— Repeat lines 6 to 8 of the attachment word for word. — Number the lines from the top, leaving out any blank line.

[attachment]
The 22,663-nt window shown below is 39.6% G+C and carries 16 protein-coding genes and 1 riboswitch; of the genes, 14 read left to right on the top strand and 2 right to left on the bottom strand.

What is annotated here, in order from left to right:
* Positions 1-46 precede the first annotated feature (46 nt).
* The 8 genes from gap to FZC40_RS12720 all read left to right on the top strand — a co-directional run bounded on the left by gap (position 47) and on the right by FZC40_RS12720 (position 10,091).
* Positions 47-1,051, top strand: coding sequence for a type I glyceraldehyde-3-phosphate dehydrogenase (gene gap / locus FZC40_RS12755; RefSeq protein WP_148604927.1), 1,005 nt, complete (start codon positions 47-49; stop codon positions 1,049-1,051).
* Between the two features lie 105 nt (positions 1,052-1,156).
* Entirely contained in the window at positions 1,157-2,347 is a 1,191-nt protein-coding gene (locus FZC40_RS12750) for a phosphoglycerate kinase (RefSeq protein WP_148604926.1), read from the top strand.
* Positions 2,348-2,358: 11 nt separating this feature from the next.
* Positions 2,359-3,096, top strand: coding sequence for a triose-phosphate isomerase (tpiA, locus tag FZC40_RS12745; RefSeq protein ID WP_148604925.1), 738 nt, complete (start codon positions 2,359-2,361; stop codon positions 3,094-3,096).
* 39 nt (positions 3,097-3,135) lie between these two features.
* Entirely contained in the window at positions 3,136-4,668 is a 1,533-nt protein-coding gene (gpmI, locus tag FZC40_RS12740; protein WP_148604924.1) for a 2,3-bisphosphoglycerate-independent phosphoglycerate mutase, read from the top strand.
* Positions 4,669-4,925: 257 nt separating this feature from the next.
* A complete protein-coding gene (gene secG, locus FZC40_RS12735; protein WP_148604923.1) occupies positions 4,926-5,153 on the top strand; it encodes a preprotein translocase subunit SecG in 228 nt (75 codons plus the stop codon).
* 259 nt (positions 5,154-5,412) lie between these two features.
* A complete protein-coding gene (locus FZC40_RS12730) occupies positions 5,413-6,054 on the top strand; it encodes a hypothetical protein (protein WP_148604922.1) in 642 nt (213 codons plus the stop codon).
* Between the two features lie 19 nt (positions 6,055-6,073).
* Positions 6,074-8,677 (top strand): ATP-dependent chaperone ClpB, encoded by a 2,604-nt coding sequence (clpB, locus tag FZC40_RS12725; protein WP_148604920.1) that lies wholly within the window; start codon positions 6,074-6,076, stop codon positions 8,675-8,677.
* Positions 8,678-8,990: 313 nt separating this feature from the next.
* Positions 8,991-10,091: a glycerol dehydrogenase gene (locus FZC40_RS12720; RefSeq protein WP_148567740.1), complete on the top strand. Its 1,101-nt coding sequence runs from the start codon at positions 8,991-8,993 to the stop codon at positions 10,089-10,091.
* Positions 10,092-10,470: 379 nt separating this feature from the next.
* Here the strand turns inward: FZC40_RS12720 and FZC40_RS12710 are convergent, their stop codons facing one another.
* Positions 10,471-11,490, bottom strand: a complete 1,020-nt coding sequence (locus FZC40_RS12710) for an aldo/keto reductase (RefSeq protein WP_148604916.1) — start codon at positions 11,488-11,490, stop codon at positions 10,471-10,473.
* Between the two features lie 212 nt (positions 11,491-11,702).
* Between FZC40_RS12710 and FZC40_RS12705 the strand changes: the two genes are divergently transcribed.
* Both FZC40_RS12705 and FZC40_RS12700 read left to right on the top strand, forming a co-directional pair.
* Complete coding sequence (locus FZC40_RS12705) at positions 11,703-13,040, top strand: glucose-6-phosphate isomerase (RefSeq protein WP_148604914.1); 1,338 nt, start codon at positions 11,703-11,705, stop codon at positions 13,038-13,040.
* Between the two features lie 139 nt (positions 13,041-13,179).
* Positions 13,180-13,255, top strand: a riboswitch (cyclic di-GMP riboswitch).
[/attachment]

* Between the two features lie 105 nt (positions 1,052-1,156).
* Entirely contained in the window at positions 1,157-2,347 is a 1,191-nt protein-coding gene (locus FZC40_RS12750) for a phosphoglycerate kinase (RefSeq protein WP_148604926.1), read from the top strand.
* Positions 2,348-2,358: 11 nt separating this feature from the next.